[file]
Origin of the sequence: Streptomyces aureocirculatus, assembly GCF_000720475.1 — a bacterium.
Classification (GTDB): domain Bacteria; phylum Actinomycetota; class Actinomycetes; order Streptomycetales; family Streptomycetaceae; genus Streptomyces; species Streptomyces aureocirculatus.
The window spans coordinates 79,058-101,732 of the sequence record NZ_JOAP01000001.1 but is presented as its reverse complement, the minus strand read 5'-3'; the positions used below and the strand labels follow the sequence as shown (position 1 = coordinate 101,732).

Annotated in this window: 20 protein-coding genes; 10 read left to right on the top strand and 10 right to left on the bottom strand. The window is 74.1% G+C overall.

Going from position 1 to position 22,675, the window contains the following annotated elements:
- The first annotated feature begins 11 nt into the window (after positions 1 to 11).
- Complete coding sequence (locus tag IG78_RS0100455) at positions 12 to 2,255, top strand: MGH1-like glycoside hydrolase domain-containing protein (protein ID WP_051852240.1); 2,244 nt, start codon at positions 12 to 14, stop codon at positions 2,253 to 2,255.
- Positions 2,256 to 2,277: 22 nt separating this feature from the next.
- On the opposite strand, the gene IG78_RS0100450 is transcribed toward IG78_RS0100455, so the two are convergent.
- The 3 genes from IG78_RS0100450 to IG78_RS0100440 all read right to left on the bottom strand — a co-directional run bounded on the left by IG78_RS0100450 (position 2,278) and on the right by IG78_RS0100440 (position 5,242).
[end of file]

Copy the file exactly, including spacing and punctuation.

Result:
Origin of the sequence: Streptomyces aureocirculatus, assembly GCF_000720475.1 — a bacterium.
Classification (GTDB): domain Bacteria; phylum Actinomycetota; class Actinomycetes; order Streptomycetales; family Streptomycetaceae; genus Streptomyces; species Streptomyces aureocirculatus.
The window spans coordinates 79,058-101,732 of the sequence record NZ_JOAP01000001.1 but is presented as its reverse complement, the minus strand read 5'-3'; the positions used below and the strand labels follow the sequence as shown (position 1 = coordinate 101,732).

Annotated in this window: 20 protein-coding genes; 10 read left to right on the top strand and 10 right to left on the bottom strand. The window is 74.1% G+C overall.

Going from position 1 to position 22,675, the window contains the following annotated elements:
- The first annotated feature begins 11 nt into the window (after positions 1 to 11).
- Complete coding sequence (locus tag IG78_RS0100455) at positions 12 to 2,255, top strand: MGH1-like glycoside hydrolase domain-containing protein (protein ID WP_051852240.1); 2,244 nt, start codon at positions 12 to 14, stop codon at positions 2,253 to 2,255.
- Positions 2,256 to 2,277: 22 nt separating this feature from the next.
- On the opposite strand, the gene IG78_RS0100450 is transcribed toward IG78_RS0100455, so the two are convergent.
- The 3 genes from IG78_RS0100450 to IG78_RS0100440 all read right to left on the bottom strand — a co-directional run bounded on the left by IG78_RS0100450 (position 2,278) and on the right by IG78_RS0100440 (position 5,242).